Eminem captured the world’s attention with his controversial lyrics and biting satire, and his first hit single, “My Name Is,” included plenty of both. No one was safe from the Detroit rapper’s rhymes, including Spice Girls, his junior-high English teacher and even his own mother. Co-written and produced by Dr. Dre, the track introduces the artist’s merciless alter ego, Slim Shady. The single, from Eminem’s landmark release The Slim Shady LP, catapulted him into the mainstream and became of the best songs of 1999.
6: Backstreet Boys: I Want It That Way
Widely declared to be the ballad of the year, the lead single from Backstreet Boys’ third album, Millennium, has become the group’s most enduring hit. Interestingly, the meaning of the song – which seemingly contradicts itself with every verse – has long been speculated. In a 2011 LA Weekly feature, bandmember Kevin Richardson admitted that, “Ultimately the song really doesn’t… make much sense.” But, he added, it “make[s] you feel good when you sing along.” Regardless, it was universally understood that the track was catchy as hell, as it went to No.1 in over 10 countries.
5: Santana And Rob Thomas: Smooth
A rousing collaboration between guitar legend Carlos Santana and Matchbox 20 frontman Rob Thomas, “Smooth” topped the Billboard Hot 100 for a whopping 12 weeks and broke several world records along the way. Looking to refocus his career and connect with a younger generation, Santana went into the studio with a variety of contemporary guest artists, including Thomas, Lauryn Hill, Maná, and Cee-Lo Green. The result was Supernatural – one of the highest-selling albums in the world and the winner of eight Grammy Awards, making Santana the first Latin American to win Album Of The Year.
4: Jay Z: Hard Knock Life (Ghetto Anthem)
Before he was the first billionaire hip-hop artist, Jay Z was just another moderately successful rapper and enjoying his first platinum certification. But all that was about to change with the release of “Hard Knock Life (Ghetto Anthem).” The first single from his 1998 album, Vol.2… Hard Knock Life, not only took Jay Z’s career to the next level stateside but also introduced the rapper to an entirely new audience abroad, hitting the Top 10 in the UK and across Europe. In an interview with Grantland, he discussed the inspiration behind sampling a tune from Broadway’s Annie: “I found the mirror between the two stories – that Annie’s story was mine, and mine was hers, and the song was the place where our experiences weren’t contradictions, just different dimensions of the same reality.”
3: Britney Spears: … Baby One More Time
With four dramatic opening notes, “… Baby One More Time” launched Britney Spears’ massive career and irrevocably changed the course of pop culture. The title track of Spears’ debut album, “… Baby One More Time” went to No.1 in over 18 countries and remains one of the best songs of 1999. With her small-town charm, the former Mouseketeer toed the line between seductive and sweet, becoming the model for a slew of manufactured pop princesses over the next decade. Try as they might, no one has replicated the singular impact that Britney had at that moment in time.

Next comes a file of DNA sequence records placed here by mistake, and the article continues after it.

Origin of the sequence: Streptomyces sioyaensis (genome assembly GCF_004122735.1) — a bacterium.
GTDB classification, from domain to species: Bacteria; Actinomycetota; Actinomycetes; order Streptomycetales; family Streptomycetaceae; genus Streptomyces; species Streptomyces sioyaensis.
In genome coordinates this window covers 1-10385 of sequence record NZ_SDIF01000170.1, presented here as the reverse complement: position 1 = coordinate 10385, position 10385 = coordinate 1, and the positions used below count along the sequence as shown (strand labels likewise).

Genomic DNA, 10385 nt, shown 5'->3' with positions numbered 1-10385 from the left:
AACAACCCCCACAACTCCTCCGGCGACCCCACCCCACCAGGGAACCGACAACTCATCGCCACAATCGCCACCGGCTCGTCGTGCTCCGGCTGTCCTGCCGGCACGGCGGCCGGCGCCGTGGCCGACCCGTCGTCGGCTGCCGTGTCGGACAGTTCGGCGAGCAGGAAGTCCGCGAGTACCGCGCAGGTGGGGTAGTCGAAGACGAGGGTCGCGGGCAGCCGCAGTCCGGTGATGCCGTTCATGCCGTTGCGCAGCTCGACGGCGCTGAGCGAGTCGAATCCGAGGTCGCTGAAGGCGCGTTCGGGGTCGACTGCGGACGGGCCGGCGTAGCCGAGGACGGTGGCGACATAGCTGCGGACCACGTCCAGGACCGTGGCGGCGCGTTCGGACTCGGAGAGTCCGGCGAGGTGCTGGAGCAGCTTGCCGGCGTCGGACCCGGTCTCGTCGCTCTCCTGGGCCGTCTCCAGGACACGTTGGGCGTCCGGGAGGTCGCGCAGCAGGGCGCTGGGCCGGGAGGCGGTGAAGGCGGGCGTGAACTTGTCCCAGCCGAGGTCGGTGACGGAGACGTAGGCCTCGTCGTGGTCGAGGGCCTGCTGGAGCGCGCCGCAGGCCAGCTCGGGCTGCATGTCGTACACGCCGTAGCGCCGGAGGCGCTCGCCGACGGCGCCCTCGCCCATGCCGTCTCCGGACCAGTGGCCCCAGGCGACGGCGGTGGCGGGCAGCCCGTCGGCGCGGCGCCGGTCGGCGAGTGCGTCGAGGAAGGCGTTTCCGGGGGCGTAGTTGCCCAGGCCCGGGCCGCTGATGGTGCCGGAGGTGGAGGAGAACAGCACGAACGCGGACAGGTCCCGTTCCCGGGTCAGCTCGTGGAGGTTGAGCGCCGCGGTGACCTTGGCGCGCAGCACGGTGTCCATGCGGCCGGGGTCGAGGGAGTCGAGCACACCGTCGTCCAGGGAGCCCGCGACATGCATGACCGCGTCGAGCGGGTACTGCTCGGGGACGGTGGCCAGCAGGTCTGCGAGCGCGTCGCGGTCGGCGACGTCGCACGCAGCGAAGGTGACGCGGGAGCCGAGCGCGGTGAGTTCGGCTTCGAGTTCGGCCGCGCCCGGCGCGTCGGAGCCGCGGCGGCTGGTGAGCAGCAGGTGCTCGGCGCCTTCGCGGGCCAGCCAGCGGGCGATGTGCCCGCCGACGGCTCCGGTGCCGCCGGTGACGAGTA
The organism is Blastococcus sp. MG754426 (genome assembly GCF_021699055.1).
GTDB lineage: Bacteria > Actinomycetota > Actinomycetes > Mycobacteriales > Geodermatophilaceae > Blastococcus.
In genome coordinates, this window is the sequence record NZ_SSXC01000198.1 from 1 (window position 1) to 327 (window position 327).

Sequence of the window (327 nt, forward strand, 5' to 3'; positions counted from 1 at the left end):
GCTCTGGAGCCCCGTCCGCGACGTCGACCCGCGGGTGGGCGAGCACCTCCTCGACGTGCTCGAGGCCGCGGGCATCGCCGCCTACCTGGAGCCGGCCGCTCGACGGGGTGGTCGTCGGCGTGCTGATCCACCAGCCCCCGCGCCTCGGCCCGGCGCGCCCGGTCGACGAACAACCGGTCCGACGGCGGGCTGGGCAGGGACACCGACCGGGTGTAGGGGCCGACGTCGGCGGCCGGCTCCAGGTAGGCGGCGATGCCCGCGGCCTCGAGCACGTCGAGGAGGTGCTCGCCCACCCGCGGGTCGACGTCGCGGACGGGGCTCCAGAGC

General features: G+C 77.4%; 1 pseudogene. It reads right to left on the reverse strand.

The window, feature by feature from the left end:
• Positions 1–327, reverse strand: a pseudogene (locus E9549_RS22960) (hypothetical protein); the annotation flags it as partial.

2: Destiny’s Child: Bills, Bills, Bills
Though Destiny’s Child found moderate success with their 1998 debut album, it was their sophomore effort, The Writing’s On The Wall, that made them superstars the following year. Featuring the group’s original line-up of Latavia Robinson, Latoya Luckett, Kelly Rowland and, of course, Beyoncé Knowles, the album set Destiny’s Child in motion with a string of hits, including their first No.1 single, “Bills, Bills, Bills,” which rails against a mooching boyfriend. (The group’s fortunes changed in 2000 when “Say My Name” took home two Grammys.) Destiny’s Child went on to release two more studio albums before each member went their separate way, in 2006, but they would go down in pop music history as one of the most successful girl groups of all time.
1: TLC: No Scrubs
An anthem for female empowerment and self-worth, “No Scrubs” was one of the best songs of 1999, winning two Grammys and going straight to No.1. Written for TLC’s third album, FanMail, it was also the group’s first single to feature lead vocals by Rozonda “Chilli” Thomas. In a recent interview with Billboard, Chilli discussed the track’s universal appeal, recalling, “I knew [the song] was going to be big because it’s relatable to every woman in America. It doesn’t matter where you are in the world, scrubs come in all shapes, sizes, and colors.”